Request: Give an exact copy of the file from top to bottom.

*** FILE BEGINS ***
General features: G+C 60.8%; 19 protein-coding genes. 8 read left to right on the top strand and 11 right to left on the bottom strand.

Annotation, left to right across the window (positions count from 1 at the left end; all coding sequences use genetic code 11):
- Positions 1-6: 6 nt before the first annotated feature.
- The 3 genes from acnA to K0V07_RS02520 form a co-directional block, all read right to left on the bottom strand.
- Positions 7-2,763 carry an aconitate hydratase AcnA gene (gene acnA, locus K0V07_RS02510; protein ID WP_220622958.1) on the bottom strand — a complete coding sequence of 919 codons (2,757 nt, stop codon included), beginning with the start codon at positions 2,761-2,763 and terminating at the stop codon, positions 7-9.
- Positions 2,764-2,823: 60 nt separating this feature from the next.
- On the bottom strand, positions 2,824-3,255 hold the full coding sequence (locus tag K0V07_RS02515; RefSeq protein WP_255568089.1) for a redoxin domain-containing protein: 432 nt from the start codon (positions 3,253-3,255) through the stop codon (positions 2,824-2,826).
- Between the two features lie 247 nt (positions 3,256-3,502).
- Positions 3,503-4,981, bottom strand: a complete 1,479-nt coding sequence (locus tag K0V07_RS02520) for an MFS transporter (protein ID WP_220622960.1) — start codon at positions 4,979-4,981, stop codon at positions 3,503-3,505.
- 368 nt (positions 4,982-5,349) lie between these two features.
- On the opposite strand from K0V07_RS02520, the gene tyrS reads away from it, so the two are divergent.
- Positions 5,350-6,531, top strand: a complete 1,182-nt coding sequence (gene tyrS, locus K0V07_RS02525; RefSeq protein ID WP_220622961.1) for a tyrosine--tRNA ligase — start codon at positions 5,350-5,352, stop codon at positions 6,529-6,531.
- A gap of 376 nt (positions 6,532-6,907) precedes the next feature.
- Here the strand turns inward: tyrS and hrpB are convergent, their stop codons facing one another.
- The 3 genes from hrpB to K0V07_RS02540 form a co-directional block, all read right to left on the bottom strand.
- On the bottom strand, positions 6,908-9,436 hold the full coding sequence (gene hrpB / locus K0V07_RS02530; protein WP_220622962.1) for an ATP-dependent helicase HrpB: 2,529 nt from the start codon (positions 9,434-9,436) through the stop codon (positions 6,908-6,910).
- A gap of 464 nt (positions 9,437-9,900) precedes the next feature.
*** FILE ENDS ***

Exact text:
General features: G+C 60.8%; 19 protein-coding genes. 8 read left to right on the top strand and 11 right to left on the bottom strand.

Annotation, left to right across the window (positions count from 1 at the left end; all coding sequences use genetic code 11):
- Positions 1-6: 6 nt before the first annotated feature.
- The 3 genes from acnA to K0V07_RS02520 form a co-directional block, all read right to left on the bottom strand.
- Positions 7-2,763 carry an aconitate hydratase AcnA gene (gene acnA, locus K0V07_RS02510; protein ID WP_220622958.1) on the bottom strand — a complete coding sequence of 919 codons (2,757 nt, stop codon included), beginning with the start codon at positions 2,761-2,763 and terminating at the stop codon, positions 7-9.
- Positions 2,764-2,823: 60 nt separating this feature from the next.
- On the bottom strand, positions 2,824-3,255 hold the full coding sequence (locus tag K0V07_RS02515; RefSeq protein WP_255568089.1) for a redoxin domain-containing protein: 432 nt from the start codon (positions 3,253-3,255) through the stop codon (positions 2,824-2,826).
- Between the two features lie 247 nt (positions 3,256-3,502).
- Positions 3,503-4,981, bottom strand: a complete 1,479-nt coding sequence (locus tag K0V07_RS02520) for an MFS transporter (protein ID WP_220622960.1) — start codon at positions 4,979-4,981, stop codon at positions 3,503-3,505.
- 368 nt (positions 4,982-5,349) lie between these two features.
- On the opposite strand from K0V07_RS02520, the gene tyrS reads away from it, so the two are divergent.
- Positions 5,350-6,531, top strand: a complete 1,182-nt coding sequence (gene tyrS, locus K0V07_RS02525; RefSeq protein ID WP_220622961.1) for a tyrosine--tRNA ligase — start codon at positions 5,350-5,352, stop codon at positions 6,529-6,531.
- A gap of 376 nt (positions 6,532-6,907) precedes the next feature.
- Here the strand turns inward: tyrS and hrpB are convergent, their stop codons facing one another.
- The 3 genes from hrpB to K0V07_RS02540 form a co-directional block, all read right to left on the bottom strand.
- On the bottom strand, positions 6,908-9,436 hold the full coding sequence (gene hrpB / locus K0V07_RS02530; protein WP_220622962.1) for an ATP-dependent helicase HrpB: 2,529 nt from the start codon (positions 9,434-9,436) through the stop codon (positions 6,908-6,910).
- A gap of 464 nt (positions 9,437-9,900) precedes the next feature.